A US government national security review of the social media app TikTok is nearly complete and will deliver a recommendation to the White House this week, Treasury Secretary Steven Mnuchin said Wednesday.
Mnuchin told reporters the review is being conducted by the Committee on Foreign Investment in the United States, which deals with companies and acquisitions affecting national security.
"TikTok is under CFIUS review and we'll be making a recommendation to the president on it this week," Mnuchin said. "We have lots of alternatives."
The news comes amid increasing concerns voiced by US officials and lawmakers about TikTok's links to China and its potential use for espionage -- an allegation consistently dismissed by the company.
TikTok earlier Wednesday pushed back at what it called "maligning attacks" by Facebook and others that call attention to the video app's Chinese connections.
TikTok chief executive Kevin Mayer said the attacks were "disguised as patriotism and designed to put an end to our very presence in the US."
TikTok, which has grown its user base to an estimated one billion, has consistently denied any links to the Chinese government, as critics warn of potential security risks because of its Chinese-based parent firm ByteDance.
"We are not political, we do not accept political advertising and have no agenda -- our only objective is to remain a vibrant, dynamic platform for everyone to enjoy," Mayer said.
"TikTok has become the latest target, but we are not the enemy."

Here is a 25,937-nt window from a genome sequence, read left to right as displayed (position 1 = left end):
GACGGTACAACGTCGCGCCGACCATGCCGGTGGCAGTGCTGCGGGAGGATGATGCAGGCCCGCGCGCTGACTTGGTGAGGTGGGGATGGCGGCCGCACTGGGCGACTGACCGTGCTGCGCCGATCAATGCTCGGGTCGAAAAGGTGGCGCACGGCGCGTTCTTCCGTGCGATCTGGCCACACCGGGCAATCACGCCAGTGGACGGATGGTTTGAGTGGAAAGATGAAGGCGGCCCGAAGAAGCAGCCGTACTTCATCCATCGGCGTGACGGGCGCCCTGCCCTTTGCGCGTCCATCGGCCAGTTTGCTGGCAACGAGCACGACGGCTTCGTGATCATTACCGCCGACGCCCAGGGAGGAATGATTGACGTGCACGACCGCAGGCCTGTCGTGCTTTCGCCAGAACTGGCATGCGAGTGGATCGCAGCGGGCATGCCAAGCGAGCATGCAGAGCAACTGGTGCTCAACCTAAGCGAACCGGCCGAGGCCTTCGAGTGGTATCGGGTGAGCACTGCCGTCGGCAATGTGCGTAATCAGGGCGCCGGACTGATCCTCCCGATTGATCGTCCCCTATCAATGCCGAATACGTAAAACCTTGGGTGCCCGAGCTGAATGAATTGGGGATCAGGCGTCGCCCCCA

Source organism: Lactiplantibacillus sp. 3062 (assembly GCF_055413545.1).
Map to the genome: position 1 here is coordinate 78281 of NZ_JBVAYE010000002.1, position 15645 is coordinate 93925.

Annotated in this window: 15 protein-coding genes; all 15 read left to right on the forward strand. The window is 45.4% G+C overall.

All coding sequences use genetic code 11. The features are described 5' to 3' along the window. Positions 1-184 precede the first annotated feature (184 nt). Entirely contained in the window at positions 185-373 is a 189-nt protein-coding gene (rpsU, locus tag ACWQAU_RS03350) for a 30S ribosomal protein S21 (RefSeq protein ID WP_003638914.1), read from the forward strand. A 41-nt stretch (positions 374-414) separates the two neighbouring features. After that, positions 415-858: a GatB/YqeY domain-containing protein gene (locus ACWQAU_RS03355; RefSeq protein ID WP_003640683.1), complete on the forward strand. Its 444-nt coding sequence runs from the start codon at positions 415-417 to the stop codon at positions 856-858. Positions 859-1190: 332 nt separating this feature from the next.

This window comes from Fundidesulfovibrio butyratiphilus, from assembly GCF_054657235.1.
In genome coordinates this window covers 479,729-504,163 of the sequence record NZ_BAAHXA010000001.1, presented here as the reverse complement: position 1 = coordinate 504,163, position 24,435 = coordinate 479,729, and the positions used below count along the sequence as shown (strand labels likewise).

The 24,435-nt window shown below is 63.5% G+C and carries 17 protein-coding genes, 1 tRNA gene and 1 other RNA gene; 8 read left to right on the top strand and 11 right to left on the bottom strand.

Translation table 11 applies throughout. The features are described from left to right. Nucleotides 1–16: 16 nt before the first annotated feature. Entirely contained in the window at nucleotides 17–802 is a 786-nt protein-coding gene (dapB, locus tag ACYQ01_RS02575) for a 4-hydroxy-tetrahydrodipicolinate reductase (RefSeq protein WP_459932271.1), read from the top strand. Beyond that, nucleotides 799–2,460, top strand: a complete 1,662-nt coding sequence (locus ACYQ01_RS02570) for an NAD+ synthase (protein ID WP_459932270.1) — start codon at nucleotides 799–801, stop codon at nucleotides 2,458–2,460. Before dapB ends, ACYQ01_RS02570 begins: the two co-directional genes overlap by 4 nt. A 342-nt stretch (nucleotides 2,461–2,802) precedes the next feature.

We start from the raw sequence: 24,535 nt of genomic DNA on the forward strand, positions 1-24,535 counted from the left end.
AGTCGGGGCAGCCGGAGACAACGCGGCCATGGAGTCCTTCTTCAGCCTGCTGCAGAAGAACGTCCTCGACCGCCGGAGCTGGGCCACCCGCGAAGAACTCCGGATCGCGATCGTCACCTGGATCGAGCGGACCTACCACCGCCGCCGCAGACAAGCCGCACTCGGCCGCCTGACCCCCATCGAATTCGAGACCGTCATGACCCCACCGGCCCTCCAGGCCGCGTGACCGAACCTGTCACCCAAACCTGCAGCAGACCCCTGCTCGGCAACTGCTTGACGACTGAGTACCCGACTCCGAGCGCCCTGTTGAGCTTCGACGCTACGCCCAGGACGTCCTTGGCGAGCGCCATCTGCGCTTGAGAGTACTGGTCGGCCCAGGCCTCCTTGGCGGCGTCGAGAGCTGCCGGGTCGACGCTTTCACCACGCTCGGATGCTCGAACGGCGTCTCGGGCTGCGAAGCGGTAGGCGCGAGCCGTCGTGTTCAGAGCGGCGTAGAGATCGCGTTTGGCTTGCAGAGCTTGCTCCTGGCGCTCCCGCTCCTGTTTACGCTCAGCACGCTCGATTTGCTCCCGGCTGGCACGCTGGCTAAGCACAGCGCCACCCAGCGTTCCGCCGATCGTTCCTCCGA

Mayer said TikTok has established a policy on transparency and added that it would go further than others by disclosing more about its internal algorithms.
"We believe all companies should disclose their algorithms, moderation policies, and data flows to regulators," he said.
TikTok also suggested its presence helps competition in the US market -- in comments hours ahead of a hotly anticipated antitrust hearing with the top executives of Facebook and three other Big Tech firms.
TikTok welcomes "fair competition," Mayer said, while adding that "without TikTok, American advertisers would again be left with few choices."
Several US lawmakers have called for bans on TikTok and one pending bill would make it illegal for federal employees to use the app on government-issued devices.
Mayer said TikTok welcomes scrutiny but would respect US laws.
"The entire industry has received scrutiny, and rightly so," he said.
"Yet, we have received even more scrutiny due to the company's Chinese origins. We accept this and embrace the challenge of giving peace of mind through greater transparency and accountability."
He said the company wants to demonstrate that "we are responsible and committed members of the American community that follows US laws."
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